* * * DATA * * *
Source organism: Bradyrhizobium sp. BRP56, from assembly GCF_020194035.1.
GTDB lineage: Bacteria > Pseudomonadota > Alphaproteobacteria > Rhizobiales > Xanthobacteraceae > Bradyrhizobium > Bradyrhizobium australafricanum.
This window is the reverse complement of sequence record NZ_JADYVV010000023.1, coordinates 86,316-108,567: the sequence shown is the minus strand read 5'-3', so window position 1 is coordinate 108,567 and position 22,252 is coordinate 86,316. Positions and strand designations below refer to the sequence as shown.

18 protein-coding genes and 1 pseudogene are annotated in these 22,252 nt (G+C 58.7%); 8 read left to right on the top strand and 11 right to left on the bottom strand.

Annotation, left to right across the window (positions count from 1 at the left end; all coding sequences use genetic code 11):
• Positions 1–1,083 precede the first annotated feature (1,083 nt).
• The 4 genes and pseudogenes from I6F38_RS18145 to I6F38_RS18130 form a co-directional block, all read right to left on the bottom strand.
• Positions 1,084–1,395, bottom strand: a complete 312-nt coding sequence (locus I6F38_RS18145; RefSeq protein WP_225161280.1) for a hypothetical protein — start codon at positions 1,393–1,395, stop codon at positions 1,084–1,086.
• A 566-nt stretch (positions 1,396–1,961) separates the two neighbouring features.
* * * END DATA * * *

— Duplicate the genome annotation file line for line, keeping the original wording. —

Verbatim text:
Source organism: Bradyrhizobium sp. BRP56, from assembly GCF_020194035.1.
GTDB lineage: Bacteria > Pseudomonadota > Alphaproteobacteria > Rhizobiales > Xanthobacteraceae > Bradyrhizobium > Bradyrhizobium australafricanum.
This window is the reverse complement of sequence record NZ_JADYVV010000023.1, coordinates 86,316-108,567: the sequence shown is the minus strand read 5'-3', so window position 1 is coordinate 108,567 and position 22,252 is coordinate 86,316. Positions and strand designations below refer to the sequence as shown.

18 protein-coding genes and 1 pseudogene are annotated in these 22,252 nt (G+C 58.7%); 8 read left to right on the top strand and 11 right to left on the bottom strand.

Annotation, left to right across the window (positions count from 1 at the left end; all coding sequences use genetic code 11):
• Positions 1–1,083 precede the first annotated feature (1,083 nt).
• The 4 genes and pseudogenes from I6F38_RS18145 to I6F38_RS18130 form a co-directional block, all read right to left on the bottom strand.
• Positions 1,084–1,395, bottom strand: a complete 312-nt coding sequence (locus I6F38_RS18145; RefSeq protein WP_225161280.1) for a hypothetical protein — start codon at positions 1,393–1,395, stop codon at positions 1,084–1,086.
• A 566-nt stretch (positions 1,396–1,961) separates the two neighbouring features.